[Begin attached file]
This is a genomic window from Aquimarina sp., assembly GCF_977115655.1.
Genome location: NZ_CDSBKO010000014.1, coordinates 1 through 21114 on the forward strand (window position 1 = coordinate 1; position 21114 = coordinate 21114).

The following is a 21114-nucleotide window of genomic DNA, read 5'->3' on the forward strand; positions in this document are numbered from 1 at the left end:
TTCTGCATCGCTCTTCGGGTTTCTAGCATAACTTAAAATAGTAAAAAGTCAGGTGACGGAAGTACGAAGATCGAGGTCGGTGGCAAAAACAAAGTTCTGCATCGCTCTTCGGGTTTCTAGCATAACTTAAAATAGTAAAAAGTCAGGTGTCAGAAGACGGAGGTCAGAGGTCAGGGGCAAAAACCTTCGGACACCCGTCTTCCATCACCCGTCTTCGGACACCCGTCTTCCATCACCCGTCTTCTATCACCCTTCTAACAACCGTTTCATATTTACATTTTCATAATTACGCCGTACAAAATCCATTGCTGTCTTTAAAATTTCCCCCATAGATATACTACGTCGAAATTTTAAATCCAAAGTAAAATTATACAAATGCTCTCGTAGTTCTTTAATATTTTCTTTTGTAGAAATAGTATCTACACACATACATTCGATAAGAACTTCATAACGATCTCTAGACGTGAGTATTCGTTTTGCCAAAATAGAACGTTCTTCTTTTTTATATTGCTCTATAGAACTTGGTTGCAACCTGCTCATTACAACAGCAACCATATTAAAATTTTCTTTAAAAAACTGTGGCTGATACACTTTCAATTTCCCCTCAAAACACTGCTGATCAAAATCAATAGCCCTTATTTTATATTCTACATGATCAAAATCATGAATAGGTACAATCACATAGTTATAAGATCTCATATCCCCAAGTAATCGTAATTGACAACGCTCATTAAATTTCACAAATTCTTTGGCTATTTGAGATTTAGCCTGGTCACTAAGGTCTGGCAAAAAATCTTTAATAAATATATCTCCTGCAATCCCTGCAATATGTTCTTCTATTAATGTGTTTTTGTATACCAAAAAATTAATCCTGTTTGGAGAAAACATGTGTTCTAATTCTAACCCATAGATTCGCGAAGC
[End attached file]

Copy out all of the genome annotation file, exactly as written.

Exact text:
This is a genomic window from Aquimarina sp., assembly GCF_977115655.1.
Genome location: NZ_CDSBKO010000014.1, coordinates 1 through 21114 on the forward strand (window position 1 = coordinate 1; position 21114 = coordinate 21114).

The following is a 21114-nucleotide window of genomic DNA, read 5'->3' on the forward strand; positions in this document are numbered from 1 at the left end:
TTCTGCATCGCTCTTCGGGTTTCTAGCATAACTTAAAATAGTAAAAAGTCAGGTGACGGAAGTACGAAGATCGAGGTCGGTGGCAAAAACAAAGTTCTGCATCGCTCTTCGGGTTTCTAGCATAACTTAAAATAGTAAAAAGTCAGGTGTCAGAAGACGGAGGTCAGAGGTCAGGGGCAAAAACCTTCGGACACCCGTCTTCCATCACCCGTCTTCGGACACCCGTCTTCCATCACCCGTCTTCTATCACCCTTCTAACAACCGTTTCATATTTACATTTTCATAATTACGCCGTACAAAATCCATTGCTGTCTTTAAAATTTCCCCCATAGATATACTACGTCGAAATTTTAAATCCAAAGTAAAATTATACAAATGCTCTCGTAGTTCTTTAATATTTTCTTTTGTAGAAATAGTATCTACACACATACATTCGATAAGAACTTCATAACGATCTCTAGACGTGAGTATTCGTTTTGCCAAAATAGAACGTTCTTCTTTTTTATATTGCTCTATAGAACTTGGTTGCAACCTGCTCATTACAACAGCAACCATATTAAAATTTTCTTTAAAAAACTGTGGCTGATACACTTTCAATTTCCCCTCAAAACACTGCTGATCAAAATCAATAGCCCTTATTTTATATTCTACATGATCAAAATCATGAATAGGTACAATCACATAGTTATAAGATCTCATATCCCCAAGTAATCGTAATTGACAACGCTCATTAAATTTCACAAATTCTTTGGCTATTTGAGATTTAGCCTGGTCACTAAGGTCTGGCAAAAAATCTTTAATAAATATATCTCCTGCAATCCCTGCAATATGTTCTTCTATTAATGTGTTTTTGTATACCAAAAAATTAATCCTGTTTGGAGAAAACATGTGTTCTAATTCTAACCCATAGATTCGCGAAGC